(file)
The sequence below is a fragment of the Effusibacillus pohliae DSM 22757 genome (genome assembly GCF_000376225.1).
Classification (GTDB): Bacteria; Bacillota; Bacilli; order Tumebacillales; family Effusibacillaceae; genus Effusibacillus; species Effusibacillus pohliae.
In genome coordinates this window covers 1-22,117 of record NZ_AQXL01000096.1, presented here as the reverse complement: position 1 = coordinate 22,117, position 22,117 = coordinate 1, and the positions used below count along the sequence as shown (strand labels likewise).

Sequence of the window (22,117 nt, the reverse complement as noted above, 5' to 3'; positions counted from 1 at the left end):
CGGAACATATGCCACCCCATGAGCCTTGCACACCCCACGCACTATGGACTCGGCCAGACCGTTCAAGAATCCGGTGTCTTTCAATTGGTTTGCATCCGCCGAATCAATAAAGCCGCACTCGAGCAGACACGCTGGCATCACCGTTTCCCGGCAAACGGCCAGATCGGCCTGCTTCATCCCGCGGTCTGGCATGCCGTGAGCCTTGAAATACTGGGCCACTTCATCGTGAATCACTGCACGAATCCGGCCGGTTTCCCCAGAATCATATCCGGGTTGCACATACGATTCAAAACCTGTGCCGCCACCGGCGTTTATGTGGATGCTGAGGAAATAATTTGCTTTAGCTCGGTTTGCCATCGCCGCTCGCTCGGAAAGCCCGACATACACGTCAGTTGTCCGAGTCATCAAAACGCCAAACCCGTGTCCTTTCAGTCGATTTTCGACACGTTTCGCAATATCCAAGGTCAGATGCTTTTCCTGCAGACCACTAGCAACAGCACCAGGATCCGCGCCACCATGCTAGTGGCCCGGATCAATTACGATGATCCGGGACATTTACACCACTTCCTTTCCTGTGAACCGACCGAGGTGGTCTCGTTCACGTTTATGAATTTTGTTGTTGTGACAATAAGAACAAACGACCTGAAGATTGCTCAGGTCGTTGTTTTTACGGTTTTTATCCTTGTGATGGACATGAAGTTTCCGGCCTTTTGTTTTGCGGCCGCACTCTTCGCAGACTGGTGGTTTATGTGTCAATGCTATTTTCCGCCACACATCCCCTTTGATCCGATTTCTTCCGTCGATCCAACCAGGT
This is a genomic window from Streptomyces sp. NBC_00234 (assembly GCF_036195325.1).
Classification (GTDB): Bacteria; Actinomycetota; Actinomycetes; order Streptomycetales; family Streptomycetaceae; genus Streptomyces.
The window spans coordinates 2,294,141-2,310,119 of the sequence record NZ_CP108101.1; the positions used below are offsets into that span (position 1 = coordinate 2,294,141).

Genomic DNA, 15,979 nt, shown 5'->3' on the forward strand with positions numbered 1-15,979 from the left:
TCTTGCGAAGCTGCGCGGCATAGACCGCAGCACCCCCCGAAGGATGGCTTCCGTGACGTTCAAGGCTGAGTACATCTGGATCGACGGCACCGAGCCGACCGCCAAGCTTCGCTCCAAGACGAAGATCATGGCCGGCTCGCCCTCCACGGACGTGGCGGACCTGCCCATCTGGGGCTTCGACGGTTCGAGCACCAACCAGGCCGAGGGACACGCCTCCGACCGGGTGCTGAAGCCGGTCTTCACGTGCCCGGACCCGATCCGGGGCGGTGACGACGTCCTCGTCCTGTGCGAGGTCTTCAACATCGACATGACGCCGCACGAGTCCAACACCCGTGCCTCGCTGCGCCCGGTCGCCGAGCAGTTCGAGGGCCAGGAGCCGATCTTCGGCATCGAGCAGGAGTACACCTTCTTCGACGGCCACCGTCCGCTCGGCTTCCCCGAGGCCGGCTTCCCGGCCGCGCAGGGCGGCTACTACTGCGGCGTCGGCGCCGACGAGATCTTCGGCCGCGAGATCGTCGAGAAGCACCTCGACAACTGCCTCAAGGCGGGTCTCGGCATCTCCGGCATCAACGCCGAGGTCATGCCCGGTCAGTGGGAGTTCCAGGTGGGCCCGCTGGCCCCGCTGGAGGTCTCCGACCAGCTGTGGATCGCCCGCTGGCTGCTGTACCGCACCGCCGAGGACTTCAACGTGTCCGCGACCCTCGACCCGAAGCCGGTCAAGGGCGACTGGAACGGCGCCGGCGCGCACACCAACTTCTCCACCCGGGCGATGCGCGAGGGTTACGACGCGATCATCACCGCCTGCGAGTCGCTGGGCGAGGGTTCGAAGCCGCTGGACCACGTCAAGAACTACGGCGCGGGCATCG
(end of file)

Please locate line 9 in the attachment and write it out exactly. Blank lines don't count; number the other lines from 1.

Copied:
Genomic DNA, 15,979 nt, shown 5'->3' on the forward strand with positions numbered 1-15,979 from the left: